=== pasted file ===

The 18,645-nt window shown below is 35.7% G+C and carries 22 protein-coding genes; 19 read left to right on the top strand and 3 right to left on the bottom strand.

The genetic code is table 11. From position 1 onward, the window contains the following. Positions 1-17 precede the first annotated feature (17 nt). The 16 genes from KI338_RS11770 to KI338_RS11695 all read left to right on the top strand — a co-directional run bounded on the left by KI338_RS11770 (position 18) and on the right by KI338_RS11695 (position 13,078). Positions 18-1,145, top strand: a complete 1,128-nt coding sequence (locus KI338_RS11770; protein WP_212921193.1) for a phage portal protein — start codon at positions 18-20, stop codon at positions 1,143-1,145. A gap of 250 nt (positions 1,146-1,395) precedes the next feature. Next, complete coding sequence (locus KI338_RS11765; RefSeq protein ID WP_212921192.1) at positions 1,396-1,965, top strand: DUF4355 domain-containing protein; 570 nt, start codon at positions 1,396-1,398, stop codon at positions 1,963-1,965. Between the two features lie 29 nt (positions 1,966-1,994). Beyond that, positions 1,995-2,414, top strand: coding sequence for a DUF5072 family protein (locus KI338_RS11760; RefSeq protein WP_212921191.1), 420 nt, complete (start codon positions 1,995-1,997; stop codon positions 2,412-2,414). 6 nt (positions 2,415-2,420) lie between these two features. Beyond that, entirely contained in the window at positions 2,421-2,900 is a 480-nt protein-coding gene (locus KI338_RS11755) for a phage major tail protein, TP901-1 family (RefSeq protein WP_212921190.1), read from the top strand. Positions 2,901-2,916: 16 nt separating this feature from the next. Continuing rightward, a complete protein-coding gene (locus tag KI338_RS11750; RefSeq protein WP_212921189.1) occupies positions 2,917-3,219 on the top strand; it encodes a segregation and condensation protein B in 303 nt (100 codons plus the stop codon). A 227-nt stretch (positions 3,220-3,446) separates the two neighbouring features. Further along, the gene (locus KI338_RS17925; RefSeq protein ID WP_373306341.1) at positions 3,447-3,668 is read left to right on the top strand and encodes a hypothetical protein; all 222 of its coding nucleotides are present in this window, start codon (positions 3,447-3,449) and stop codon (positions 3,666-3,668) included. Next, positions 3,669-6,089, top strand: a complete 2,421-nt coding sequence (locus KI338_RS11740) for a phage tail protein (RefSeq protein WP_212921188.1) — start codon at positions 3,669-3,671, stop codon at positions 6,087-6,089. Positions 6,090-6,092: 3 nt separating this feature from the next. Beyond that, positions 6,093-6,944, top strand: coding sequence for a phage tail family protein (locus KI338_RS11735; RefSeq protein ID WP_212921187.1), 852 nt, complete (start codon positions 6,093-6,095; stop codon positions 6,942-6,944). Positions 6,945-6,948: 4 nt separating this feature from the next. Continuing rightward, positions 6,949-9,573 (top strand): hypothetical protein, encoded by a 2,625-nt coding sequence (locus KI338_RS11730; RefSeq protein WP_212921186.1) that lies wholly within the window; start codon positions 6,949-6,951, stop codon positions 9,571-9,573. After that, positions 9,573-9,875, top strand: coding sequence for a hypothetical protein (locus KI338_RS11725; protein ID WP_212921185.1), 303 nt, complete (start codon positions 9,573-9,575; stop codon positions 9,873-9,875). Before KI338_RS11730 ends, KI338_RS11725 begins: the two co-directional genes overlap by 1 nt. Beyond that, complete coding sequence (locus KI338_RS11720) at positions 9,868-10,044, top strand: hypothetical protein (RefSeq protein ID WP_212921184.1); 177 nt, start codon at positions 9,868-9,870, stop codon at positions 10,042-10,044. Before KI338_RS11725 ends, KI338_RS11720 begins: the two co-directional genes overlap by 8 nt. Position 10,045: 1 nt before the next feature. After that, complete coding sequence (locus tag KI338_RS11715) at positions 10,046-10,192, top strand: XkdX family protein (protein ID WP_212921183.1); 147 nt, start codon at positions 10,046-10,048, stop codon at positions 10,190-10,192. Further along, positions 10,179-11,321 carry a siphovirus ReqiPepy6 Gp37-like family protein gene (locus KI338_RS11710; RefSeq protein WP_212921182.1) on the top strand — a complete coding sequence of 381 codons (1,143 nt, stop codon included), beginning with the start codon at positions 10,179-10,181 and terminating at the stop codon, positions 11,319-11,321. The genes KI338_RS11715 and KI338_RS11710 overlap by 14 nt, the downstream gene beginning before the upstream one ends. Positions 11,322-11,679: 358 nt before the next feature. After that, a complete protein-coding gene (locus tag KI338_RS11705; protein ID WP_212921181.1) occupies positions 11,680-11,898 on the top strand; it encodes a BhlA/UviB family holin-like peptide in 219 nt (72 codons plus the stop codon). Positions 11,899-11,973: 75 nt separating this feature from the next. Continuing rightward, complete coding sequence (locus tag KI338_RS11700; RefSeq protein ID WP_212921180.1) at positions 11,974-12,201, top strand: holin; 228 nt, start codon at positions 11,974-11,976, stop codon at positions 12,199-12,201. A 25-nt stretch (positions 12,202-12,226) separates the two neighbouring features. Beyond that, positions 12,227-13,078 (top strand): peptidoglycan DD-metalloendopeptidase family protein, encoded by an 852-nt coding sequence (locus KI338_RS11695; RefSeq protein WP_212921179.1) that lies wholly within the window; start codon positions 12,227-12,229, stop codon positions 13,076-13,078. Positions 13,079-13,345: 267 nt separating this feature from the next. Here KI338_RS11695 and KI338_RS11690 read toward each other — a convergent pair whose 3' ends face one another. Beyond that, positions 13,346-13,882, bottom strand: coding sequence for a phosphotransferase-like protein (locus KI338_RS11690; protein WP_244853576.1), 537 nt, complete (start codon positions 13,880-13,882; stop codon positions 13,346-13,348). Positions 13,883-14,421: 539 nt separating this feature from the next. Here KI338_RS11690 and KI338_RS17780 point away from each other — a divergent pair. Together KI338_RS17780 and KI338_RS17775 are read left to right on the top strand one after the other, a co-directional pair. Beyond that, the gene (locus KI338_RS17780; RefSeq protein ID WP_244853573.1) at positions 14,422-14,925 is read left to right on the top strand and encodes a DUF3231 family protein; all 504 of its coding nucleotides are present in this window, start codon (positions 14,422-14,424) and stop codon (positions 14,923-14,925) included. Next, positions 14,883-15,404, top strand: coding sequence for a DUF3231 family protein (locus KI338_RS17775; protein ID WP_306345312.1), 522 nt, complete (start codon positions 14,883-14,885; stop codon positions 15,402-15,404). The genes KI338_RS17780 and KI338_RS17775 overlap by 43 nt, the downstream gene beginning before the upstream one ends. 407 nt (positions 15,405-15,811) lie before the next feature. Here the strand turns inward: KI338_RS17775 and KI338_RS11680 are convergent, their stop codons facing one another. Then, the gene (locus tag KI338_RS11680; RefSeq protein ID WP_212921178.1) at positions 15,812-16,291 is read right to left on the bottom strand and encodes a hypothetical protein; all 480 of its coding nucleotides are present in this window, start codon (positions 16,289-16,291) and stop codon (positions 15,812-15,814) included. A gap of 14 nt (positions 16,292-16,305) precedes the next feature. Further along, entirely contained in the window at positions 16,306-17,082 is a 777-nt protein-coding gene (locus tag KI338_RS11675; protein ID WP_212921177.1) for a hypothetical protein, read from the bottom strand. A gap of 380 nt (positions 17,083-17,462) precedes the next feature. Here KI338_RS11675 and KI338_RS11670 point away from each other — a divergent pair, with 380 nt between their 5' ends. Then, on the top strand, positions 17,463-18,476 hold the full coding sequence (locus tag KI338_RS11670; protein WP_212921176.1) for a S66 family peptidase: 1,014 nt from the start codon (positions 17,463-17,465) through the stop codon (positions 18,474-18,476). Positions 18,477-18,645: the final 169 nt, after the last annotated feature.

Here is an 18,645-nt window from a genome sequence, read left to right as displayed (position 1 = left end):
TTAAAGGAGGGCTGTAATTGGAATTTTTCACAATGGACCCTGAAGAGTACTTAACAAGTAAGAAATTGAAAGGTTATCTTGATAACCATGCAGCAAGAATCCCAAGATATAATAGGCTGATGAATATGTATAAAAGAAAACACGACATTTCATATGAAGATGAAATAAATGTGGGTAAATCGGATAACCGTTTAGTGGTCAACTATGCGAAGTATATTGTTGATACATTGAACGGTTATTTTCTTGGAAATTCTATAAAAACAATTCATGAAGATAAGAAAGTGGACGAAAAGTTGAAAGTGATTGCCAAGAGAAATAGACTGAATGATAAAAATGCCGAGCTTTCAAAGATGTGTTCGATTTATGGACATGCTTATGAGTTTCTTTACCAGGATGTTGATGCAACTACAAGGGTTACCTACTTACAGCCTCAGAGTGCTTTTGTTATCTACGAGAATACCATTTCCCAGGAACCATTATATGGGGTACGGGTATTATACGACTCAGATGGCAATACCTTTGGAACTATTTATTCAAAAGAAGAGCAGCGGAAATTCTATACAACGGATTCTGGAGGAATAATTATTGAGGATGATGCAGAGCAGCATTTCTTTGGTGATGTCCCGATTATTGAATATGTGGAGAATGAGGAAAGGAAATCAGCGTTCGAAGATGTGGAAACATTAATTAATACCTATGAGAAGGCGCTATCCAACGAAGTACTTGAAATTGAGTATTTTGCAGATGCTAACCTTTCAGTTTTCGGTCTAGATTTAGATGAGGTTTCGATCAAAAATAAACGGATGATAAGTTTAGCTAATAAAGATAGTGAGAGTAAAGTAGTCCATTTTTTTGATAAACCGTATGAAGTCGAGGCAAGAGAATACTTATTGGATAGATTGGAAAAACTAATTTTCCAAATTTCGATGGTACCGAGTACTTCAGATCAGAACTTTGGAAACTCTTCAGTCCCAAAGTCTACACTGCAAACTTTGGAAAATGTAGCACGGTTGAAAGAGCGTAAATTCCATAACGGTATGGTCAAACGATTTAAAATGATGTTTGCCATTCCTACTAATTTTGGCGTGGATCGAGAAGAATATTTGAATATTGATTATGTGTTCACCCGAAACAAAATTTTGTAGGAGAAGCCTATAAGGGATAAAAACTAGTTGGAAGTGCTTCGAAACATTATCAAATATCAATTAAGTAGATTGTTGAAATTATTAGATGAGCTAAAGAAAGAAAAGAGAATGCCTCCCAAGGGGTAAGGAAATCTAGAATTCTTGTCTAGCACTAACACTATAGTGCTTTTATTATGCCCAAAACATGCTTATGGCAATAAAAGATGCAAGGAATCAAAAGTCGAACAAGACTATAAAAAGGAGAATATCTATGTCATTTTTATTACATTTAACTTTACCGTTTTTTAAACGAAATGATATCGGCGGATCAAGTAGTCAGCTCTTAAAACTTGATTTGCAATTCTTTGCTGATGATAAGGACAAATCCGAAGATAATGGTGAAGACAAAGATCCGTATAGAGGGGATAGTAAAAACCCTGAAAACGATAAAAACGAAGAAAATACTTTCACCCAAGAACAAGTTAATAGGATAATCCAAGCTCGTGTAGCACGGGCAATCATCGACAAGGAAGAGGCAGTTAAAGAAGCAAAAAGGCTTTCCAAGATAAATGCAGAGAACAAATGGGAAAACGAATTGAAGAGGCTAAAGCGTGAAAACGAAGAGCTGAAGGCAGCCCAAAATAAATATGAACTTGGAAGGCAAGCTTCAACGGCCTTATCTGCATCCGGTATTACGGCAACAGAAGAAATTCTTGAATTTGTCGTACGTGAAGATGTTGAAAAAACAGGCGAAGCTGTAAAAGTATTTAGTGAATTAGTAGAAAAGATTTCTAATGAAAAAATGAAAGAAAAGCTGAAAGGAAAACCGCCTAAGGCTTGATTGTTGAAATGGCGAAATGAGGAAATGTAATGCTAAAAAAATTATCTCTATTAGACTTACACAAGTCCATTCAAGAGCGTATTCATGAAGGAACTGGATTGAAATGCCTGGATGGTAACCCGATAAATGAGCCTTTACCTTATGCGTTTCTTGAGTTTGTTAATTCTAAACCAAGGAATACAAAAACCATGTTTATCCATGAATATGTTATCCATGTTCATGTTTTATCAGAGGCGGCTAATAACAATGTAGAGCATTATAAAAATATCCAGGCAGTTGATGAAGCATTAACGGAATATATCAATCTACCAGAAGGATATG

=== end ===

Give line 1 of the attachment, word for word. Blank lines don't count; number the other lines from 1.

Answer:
The 18,645-nt window shown below is 35.7% G+C and carries 22 protein-coding genes; 19 read left to right on the top strand and 3 right to left on the bottom strand.